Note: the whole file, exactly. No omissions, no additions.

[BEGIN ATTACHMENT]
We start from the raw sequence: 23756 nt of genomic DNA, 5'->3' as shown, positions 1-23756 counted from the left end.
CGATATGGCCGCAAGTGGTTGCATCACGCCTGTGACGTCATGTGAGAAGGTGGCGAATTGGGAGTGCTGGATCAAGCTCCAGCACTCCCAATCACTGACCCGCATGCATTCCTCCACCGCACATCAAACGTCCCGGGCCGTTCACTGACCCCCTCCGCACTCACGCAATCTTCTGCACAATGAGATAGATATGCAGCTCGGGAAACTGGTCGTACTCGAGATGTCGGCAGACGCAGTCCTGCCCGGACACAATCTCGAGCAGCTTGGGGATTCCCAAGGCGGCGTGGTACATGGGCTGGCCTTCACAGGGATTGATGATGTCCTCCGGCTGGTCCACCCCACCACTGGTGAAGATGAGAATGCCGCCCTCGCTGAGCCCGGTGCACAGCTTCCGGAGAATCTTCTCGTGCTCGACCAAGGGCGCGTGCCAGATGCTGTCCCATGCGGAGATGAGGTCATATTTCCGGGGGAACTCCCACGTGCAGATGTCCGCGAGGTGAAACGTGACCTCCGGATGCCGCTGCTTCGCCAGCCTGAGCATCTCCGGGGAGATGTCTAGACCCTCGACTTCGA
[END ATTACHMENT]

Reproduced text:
We start from the raw sequence: 23756 nt of genomic DNA, 5'->3' as shown, positions 1-23756 counted from the left end.
CGATATGGCCGCAAGTGGTTGCATCACGCCTGTGACGTCATGTGAGAAGGTGGCGAATTGGGAGTGCTGGATCAAGCTCCAGCACTCCCAATCACTGACCCGCATGCATTCCTCCACCGCACATCAAACGTCCCGGGCCGTTCACTGACCCCCTCCGCACTCACGCAATCTTCTGCACAATGAGATAGATATGCAGCTCGGGAAACTGGTCGTACTCGAGATGTCGGCAGACGCAGTCCTGCCCGGACACAATCTCGAGCAGCTTGGGGATTCCCAAGGCGGCGTGGTACATGGGCTGGCCTTCACAGGGATTGATGATGTCCTCCGGCTGGTCCACCCCACCACTGGTGAAGATGAGAATGCCGCCCTCGCTGAGCCCGGTGCACAGCTTCCGGAGAATCTTCTCGTGCTCGACCAAGGGCGCGTGCCAGATGCTGTCCCATGCGGAGATGAGGTCATATTTCCGGGGGAACTCCCACGTGCAGATGTCCGCGAGGTGAAACGTGACCTCCGGATGCCGCTGCTTCGCCAGCCTGAGCATCTCCGGGGAGATGTCTAGACCCTCGACTTCGA